With the Net Zero target and a number of key Climate Change Committee reports emphasising the need for hydrogen in our energy system it is no surprise that the profile of “Green Hydrogen” has had a huge boost this year. We need hydrogen in our system for storage, heat, as a raw material and as a fuel and the UK is committed to renewables.

Green hydrogen refers to the hydrogen produced by the electrolysis of water - what makes it 'green' is that the electricity used in the process is sourced surplus from renewable sources. This hydrogen can then be put to a range of uses. whether this means being stored and converted back into electricity in times of demand, fed into decarbonised heating systems or used in fuel cells for transport. The development of hydrogen fuel cells is a rapidly growing area but the technology has been around for years and one of my former colleagues actually authored a book about William Grove the inventor of the hydrogen fuel cell in the 1840’s. The possibilities for this technology now boosted by the Net Zero momentum, are significant and presents powerful opportunities for industries heavily reliant on polluting fuels, as shown by a recent European partnership to develop a “megawatt-scale” container ship fuelled by hydrogen. The capacity to convert excess electricity into a useful source of hydrogen is what earns it its status as a form of ‘energy storage’.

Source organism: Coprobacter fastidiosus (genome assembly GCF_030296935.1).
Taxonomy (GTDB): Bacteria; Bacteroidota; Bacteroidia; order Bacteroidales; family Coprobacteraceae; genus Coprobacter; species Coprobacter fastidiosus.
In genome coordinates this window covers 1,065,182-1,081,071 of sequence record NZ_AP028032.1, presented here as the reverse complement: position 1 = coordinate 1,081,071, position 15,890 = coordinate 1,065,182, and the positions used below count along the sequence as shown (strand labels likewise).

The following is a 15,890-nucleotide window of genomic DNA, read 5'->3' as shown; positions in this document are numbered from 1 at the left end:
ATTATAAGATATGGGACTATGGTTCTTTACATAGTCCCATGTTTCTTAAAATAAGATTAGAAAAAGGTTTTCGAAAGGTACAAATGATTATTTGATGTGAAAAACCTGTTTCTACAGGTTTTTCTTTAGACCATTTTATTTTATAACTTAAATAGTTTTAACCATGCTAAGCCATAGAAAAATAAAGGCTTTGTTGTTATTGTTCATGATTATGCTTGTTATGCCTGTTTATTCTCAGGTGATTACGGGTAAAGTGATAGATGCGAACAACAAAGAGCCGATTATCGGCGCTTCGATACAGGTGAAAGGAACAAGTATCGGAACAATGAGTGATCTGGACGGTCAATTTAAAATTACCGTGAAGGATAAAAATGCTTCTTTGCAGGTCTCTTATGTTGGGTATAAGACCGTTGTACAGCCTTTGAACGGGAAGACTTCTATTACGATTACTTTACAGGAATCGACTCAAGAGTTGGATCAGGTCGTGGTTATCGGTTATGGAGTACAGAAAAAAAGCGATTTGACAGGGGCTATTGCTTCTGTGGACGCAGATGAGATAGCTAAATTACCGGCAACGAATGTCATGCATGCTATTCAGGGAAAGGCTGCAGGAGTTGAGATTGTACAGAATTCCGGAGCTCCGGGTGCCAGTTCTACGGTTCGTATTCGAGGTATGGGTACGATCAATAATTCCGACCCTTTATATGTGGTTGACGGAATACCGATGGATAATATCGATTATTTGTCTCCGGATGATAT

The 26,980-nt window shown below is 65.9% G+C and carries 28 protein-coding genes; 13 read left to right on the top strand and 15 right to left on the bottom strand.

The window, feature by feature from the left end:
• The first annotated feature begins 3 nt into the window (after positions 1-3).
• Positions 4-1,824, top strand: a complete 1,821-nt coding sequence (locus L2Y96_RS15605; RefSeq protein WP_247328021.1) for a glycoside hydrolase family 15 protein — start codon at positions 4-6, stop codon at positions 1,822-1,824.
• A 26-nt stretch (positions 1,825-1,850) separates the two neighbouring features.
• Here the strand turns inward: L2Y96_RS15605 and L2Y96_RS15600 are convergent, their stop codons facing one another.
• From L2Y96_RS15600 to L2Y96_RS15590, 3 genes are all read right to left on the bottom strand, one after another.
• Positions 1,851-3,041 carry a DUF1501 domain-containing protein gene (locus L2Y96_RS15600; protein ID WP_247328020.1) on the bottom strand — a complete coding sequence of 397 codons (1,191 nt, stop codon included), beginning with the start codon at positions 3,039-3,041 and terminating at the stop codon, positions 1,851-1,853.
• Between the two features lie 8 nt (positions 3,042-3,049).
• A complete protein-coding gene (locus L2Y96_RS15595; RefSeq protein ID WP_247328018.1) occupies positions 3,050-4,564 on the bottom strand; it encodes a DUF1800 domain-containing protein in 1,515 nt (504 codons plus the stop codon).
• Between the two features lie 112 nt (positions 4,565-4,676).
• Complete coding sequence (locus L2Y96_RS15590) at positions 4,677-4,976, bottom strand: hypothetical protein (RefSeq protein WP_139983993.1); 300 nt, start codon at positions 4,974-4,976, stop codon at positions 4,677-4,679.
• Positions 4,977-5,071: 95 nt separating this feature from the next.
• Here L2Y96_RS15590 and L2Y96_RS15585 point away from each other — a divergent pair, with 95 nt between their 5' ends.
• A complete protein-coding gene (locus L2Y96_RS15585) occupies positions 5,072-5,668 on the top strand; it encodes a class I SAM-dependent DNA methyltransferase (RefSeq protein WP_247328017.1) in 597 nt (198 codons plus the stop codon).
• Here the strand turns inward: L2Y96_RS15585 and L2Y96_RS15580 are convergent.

Last week ‘Green Hydrogen for Humber’ won an initial share of £1 million funding from public body UK Research and Innovation and it can compete for up to £131 million more in the next round of funding. This project aims to develop renewable hydrogen on a gigawatt scale from electrolysis and will have at its disposal energy sourced from the North Sea’s offshore wind resources.

Green hydrogen also emerged victorious from the Government's £30 million funding announcement for hydrogen back in February of this year, having been awarded over £10 million of funding for two projects focused on producing hydrogen from offshore wind. One of those was the second phase of Gigastack: backed by £7.5 million of support it aims to develop the world's first electrolysers on an industrial scale with the capability of producing up to an impressive 100MW using surplus electricity from what will be the world's largest wind farm: the 1.4GW Hornsea 2.